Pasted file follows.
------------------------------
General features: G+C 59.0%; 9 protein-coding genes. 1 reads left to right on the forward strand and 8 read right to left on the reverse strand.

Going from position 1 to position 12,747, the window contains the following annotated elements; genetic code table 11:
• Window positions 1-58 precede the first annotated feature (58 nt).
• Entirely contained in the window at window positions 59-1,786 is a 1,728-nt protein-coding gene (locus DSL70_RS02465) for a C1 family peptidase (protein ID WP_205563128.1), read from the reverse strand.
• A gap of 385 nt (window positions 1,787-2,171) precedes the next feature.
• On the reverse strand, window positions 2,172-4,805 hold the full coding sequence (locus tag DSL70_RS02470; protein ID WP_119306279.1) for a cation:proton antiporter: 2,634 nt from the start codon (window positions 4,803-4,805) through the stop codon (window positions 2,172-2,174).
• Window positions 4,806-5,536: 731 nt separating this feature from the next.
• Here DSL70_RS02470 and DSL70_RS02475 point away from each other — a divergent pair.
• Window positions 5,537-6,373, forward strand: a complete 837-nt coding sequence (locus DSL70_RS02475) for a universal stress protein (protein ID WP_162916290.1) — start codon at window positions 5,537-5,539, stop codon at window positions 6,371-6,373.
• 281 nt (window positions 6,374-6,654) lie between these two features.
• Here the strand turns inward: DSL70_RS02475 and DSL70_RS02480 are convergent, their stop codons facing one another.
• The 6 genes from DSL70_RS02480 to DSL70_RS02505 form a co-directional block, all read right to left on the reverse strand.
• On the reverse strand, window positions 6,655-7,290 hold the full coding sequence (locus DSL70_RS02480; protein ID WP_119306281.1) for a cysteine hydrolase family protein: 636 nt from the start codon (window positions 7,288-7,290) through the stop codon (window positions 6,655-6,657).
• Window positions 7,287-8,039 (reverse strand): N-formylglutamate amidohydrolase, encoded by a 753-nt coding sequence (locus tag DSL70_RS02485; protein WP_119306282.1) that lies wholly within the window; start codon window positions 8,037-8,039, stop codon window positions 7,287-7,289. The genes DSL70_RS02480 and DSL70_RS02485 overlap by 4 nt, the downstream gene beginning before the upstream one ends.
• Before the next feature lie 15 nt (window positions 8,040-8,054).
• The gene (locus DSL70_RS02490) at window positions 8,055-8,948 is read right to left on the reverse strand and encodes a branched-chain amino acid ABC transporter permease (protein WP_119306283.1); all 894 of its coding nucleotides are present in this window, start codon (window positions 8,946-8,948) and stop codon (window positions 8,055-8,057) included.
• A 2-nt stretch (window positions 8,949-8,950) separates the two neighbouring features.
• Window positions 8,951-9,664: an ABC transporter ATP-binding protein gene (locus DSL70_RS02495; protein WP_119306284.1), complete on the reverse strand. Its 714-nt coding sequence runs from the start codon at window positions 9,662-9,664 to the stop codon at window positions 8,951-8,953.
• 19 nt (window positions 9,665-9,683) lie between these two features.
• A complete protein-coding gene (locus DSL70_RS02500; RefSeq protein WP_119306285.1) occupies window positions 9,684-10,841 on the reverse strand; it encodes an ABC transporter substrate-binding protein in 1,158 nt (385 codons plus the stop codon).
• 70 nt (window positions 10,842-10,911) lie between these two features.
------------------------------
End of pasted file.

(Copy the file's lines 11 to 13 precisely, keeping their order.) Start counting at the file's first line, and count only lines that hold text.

• Here the strand turns inward: DSL70_RS02475 and DSL70_RS02480 are convergent, their stop codons facing one another.
• The 6 genes from DSL70_RS02480 to DSL70_RS02505 form a co-directional block, all read right to left on the reverse strand.
• On the reverse strand, window positions 6,655-7,290 hold the full coding sequence (locus DSL70_RS02480; protein ID WP_119306281.1) for a cysteine hydrolase family protein: 636 nt from the start codon (window positions 7,288-7,290) through the stop codon (window positions 6,655-6,657).